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Not sure how significant gluten sensitivity genes/result is on DNA nutrition report

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Hi all,

l'd been looking into the possibility of celiac or gluten sensitivity a few years ago and ultimately wasn't able to have any testing done so l tried to resolve what issues l could on my own (was very underweight) and have tried gluten-free on and off since then.

l did notice some improvement on a gluten free diet as far as chronic migraines which is maybe my primary symptom now, but wasn't sure if  it was worth sustaining if in fact l don't have Celiac or even gluten sensitivity and have tried a few different medications with some success.

Amid Covid, l've been on a bit of a health kick and ordered a nutrition report based on my 23andMe info that included some supplement recommendations and other info. l guess l'm just not sure what the implications of the genes they analyzed have on whether l should get an actual test or take this result seriously.

l've read up a bit on the HLA haplotypes and see that 15-30% of people can have these genes. l didn't realize that if someone does, they may develop celiac disease later in life which is what's throwing me a little...am l supposed to get tested throughout life even if l did get a Celiac panel and test negative  now?

Sorry for the amaetur questions and thanks in advance to anyone who is familiar with the genetic and DNA aspect, from what l understand the genes they analyzed in my data are the "HLA DQ2.2 (M3), HLA DQ2.2 (M2), HLA-DQ 2.5, HLA DQ2.2 (M1), HLA DQ 8" but l'm not sure if the DQ8 was detected since it has no marker next to it like the others.

 

Thanks!

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Hi!  Genetic testing is used to help rule out celiac disease and not to diagnose it.  

https://rarediseases.info.nih.gov/diseases/11998/celiac-disease/cases/43805

 If you suspect celiac disease, get the antibody testing from your PCP.   Can you develop later, if your result is negative now?  Yes, if this particular genetic test is accurate.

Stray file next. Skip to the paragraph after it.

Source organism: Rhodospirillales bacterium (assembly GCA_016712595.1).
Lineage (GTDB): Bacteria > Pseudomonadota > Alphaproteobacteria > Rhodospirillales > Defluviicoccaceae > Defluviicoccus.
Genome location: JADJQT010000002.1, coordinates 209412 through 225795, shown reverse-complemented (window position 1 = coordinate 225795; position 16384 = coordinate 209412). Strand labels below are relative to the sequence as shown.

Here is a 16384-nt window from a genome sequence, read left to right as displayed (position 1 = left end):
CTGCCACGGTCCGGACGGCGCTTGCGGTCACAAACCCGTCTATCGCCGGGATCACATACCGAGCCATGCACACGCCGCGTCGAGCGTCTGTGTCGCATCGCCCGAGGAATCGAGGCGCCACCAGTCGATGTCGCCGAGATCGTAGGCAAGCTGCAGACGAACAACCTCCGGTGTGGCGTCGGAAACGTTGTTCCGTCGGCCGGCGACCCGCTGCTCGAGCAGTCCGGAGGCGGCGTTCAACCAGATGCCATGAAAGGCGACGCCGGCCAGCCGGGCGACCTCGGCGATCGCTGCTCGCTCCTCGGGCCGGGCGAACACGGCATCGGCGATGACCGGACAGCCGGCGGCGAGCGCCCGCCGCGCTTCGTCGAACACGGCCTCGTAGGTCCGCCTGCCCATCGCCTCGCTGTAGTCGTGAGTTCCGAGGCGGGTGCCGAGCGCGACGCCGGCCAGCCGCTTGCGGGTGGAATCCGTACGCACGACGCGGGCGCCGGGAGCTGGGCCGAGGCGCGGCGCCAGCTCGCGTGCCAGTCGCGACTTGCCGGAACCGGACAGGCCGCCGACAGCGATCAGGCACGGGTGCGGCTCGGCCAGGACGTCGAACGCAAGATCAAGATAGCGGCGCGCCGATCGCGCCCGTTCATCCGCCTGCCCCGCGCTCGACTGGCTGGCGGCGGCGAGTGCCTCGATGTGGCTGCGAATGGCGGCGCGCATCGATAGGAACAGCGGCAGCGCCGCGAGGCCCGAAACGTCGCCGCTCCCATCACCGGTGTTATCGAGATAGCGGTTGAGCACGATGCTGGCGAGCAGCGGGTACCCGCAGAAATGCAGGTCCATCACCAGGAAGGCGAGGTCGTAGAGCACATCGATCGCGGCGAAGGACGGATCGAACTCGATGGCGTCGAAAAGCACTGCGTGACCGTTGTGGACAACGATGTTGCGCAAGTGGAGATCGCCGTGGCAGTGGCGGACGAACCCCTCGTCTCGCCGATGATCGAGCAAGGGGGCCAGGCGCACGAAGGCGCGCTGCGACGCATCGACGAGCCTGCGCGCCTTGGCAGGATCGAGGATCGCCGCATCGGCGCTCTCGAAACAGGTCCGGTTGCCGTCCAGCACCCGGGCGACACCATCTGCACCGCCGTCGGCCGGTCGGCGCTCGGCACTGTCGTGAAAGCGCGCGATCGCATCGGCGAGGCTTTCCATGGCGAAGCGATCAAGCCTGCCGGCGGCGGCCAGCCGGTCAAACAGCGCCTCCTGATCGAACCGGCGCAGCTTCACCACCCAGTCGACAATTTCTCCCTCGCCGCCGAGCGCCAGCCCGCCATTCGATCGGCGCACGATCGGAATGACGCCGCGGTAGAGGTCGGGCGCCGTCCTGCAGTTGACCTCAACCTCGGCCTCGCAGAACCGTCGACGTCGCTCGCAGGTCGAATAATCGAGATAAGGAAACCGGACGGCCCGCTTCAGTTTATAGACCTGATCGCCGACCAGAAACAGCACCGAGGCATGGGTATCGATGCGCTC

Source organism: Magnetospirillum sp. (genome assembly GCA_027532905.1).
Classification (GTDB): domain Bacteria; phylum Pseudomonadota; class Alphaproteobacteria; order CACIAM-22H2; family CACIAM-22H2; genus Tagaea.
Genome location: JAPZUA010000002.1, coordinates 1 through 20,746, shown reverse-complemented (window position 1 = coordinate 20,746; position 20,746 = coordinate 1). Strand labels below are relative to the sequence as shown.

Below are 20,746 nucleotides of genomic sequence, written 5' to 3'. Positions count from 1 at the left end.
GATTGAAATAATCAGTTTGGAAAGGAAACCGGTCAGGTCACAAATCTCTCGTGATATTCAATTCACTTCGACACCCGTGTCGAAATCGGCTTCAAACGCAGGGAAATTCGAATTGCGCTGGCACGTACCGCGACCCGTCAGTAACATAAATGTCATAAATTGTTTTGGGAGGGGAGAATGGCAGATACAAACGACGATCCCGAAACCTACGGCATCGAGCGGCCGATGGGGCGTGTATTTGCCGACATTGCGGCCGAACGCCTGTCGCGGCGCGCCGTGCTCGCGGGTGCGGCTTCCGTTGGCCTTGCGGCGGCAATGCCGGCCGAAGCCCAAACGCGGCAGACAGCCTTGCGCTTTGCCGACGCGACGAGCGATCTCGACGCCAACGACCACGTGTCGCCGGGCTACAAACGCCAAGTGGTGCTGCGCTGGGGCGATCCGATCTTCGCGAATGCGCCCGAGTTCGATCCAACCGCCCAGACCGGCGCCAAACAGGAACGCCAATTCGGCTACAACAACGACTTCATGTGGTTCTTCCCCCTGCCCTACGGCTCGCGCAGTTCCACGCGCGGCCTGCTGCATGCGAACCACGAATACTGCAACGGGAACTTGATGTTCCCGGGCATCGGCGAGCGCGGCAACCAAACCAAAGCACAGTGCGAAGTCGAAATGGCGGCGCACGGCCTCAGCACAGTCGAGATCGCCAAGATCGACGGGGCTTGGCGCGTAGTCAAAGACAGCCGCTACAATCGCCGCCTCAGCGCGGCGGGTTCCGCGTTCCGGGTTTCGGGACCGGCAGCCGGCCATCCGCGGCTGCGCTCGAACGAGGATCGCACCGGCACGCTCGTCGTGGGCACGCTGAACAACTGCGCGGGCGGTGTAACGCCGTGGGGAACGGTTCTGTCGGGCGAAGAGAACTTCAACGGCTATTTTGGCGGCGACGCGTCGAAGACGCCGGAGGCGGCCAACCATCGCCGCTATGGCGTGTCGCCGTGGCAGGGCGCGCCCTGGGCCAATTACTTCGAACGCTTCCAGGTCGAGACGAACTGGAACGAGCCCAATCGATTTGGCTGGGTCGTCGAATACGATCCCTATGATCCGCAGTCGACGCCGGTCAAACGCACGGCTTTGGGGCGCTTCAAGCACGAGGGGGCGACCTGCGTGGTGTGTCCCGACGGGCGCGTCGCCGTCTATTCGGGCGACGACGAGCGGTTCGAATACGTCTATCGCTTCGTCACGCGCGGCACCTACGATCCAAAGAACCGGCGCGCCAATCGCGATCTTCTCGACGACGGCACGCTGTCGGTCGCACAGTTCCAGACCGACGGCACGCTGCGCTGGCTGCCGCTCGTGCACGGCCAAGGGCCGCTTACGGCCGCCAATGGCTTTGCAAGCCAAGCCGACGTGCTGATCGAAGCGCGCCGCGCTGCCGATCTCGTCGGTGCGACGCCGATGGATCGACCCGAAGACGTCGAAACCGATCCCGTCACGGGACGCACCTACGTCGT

I personally do not like this genetic testing.  Who keeps this data?  Do you have disclose this information if you were trying to say, purchase life insurance?  And really, you are limited to two cups of coffee?  Yikes!  Is this even scientifically valid?  

 


Non-functioning Gall bladder Removal Surgery 2005

Diagnosed via Blood Test and Endoscopy: March 2013

Hashimoto's Thyroiditis -- Stable 2014

Anemia -- Resolved

Fractures (vertebrae): June 2013

Osteopenia/osteoporosis -- June 2013

Allergies and Food Intolerances

Diabetes -- January 2014

Celiac.com - Celiac Disease Board Moderator

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9 hours ago, cyclinglady said:

Hi!  Genetic testing is used to help rule out celiac disease and not to diagnose it.  

https://rarediseases.info.nih.gov/diseases/11998/celiac-disease/cases/43805

 If you suspect celiac disease, get the antibody testing from your PCP.   Can you develop later, if your result is negative now?  Yes, if this particular genetic test is accurate.  

I personally do not like this genetic testing.  Who keeps this data?  Do you have disclose this information if you were trying to say, purchase life insurance?  And really, you are limited to two cups of coffee?  Yikes!  Is this even scientifically valid?  

 

Thanks, l couldn't get a screenshot of just the gluten sensitivity result ? As far as the coffee, it messes with me in general and l think is responsible for at least 75% of IBS in my case.

For whatever reason, l was always under the under impression that NGCS wasn't something that could lead to Celiac disease and didn't realize it may share so many of the same genes. So l thought that since kids and even toddlers can test positive for celiac disease, it was something you developed early on and am pretty confident that even if l took l test now, it would probably be negative.

This is making me question whether l'm doing some kind of damage by continuing to eat a gluten containing diet, or could trigger it. l never managed to go gluten free for longer than 3 months because l eventually psyched myself into thinking that maybe l never had any signs of gluten sensitivity anyway, and without a test it's hard to know what to believe.

It's appealing to think it could be a solution to chronic migraines if gluten sensitivity plays a part in my case, and while l did notice some improvement, l'll always have migraine triggers that are also related to weather and other causes so it can be difficult to tell.

 

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If you are on a gluten diet (6 to 12 weeks) it might be worth getting tested.  At least rule it out for now.      Migraines are common with those who have celiac disease.  Do a search in the forum for more migraine experiences.  

Anemia was my main symptom.  I once had that IBS diagnosis, which really means “I be stumped”.  Please do not settle.  Try to find the root cause of your issues.  Know that with the genes, you can develop celiac disease even when you are 80 years old!  


Non-functioning Gall bladder Removal Surgery 2005

Diagnosed via Blood Test and Endoscopy: March 2013

Hashimoto's Thyroiditis -- Stable 2014

Anemia -- Resolved

Fractures (vertebrae): June 2013

Osteopenia/osteoporosis -- June 2013

Allergies and Food Intolerances

Diabetes -- January 2014

Celiac.com - Celiac Disease Board Moderator

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